2018 has given us an extraordinary summer in the UK. Since May there has hardly been any rain and temperatures have regularly been 25C plus. Rain dilutes nectar and the UK is not as hot as other countries … so I assume this has been a good honey production year for all UK beekeepers.
It’s been my best season – doubled my previous personal best and this time with only two production hives. I record My Yields here.
My two production colonies produced 13 frames of cut comb honey. Typically a super frame holds 3lb of honey and I would say I had overall 80% completion of the frames – hence I produced 31lb of honey which made 84 cartons of beautiful cut comb.
… 15.5lb per production hive … this is almost getting respectable.
How are you all doing?
And Stores For The Bees
The hive bodies are also full of honey … and I doubt I will need to feed the bees this year.
I decided to stop producing liquid honey a couple of years ago as I was not enjoying the extraction process. It was time-consuming, blooming messy and I had to recruit my parents to help (meaning as well as spending hours scraping honey off the extractor, lifting surprisingly heavy boxes and labelling far too many jars, I also had to be polite and make small talk throughout!).
Last year I was seduced by the idea of sections. Easy, efficient, and no need to exploit the kindness of others in order to harvest the honey.
I tried Ross Rounds but based on my experience and further research (thanks to BBKA forum) discovered that, due to our short beekeeping season in the UK, the bees do not have enough time and are not that keen on sections. Fussy blighters.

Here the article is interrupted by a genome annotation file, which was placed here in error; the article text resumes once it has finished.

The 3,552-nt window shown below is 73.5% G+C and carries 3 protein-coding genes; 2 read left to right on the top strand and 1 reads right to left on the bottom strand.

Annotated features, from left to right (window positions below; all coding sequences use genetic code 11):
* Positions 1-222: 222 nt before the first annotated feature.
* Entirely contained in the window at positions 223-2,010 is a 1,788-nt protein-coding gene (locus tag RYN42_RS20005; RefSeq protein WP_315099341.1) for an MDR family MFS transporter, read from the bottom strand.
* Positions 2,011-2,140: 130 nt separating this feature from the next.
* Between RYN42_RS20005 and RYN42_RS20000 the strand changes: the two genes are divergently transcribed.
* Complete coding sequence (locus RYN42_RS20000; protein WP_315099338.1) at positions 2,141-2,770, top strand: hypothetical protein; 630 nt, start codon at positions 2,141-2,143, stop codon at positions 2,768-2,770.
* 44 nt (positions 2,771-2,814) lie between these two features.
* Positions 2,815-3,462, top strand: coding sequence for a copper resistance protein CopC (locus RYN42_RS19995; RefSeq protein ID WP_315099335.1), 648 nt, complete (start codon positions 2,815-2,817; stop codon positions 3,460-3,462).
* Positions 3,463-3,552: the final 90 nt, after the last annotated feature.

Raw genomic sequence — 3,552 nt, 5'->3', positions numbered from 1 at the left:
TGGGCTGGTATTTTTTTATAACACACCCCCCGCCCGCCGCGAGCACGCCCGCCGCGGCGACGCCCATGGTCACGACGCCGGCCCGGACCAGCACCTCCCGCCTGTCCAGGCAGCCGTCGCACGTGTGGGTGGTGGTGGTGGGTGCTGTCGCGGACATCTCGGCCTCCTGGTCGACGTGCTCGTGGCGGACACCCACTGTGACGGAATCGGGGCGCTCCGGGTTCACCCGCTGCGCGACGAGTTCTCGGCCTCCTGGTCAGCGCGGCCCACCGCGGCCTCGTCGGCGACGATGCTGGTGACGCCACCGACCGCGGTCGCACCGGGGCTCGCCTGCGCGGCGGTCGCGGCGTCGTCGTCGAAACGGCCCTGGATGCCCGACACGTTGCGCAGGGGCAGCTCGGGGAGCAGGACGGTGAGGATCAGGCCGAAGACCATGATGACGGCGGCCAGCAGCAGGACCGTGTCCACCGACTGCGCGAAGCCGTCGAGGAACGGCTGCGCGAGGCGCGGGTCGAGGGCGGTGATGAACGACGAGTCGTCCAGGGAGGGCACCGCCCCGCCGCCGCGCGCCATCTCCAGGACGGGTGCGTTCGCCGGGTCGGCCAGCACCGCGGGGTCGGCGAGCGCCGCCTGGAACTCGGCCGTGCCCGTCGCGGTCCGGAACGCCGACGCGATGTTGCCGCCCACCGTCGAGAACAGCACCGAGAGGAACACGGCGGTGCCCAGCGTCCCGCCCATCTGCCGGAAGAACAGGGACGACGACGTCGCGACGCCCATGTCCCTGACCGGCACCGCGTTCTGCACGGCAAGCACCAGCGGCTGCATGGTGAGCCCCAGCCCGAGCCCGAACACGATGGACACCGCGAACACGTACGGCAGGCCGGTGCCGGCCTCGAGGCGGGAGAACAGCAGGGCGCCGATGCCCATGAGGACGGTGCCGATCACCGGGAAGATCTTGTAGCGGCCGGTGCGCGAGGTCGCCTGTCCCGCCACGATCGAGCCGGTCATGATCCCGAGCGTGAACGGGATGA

I then decided to pursue cut comb which is meant to be the easiest way to make comb honey in the UK. I was also rather keen on producing that gorgeous honeycomb that I love so much (and retails for so much more than a jar of honey if packaged in a quaint box with string round it).
And so my dreams began…
I was hoping for 200 cartons of cut comb with minimum effort. I caught all my swarms and combined them into stronger colonies. I made some artificial swarms in early May that were largely successful. The hives all had at least 1 super all with thin foundation … 10 supers in total.
And today was the day of truth.
27 cartons of cut comb honey (plus 4 dodgy cartons for my porridge). The taste is the same as previous years: highly scented and aromatic with a floral flavour – thanks to all the flowers which surround the apiary, in the allotment, gardens, hedges, woods and fields. I am delighted with my haul.
And all this from about 6 frames of honey. Imagine if all 100 frames had delivered! I will continue to pursue cut comb next year.
How has everyone else done this year?
Video Of Me Cutting Honey Comb
What Is Success When It Comes To A Honey Crop?
Is it quality and taste? Is it quantity?
For me – a novice – as you can probably tell from the video above, I’m very happy and excited with my 27 cartons. 27 is enough to show it off, enjoy with friends and give away some as a gifts. But I would have been over the moon if I had made 100 cartons. 100 cartons would mean a surplus. I could set up a shop at the bottom of the garden for the day. Perhaps next year …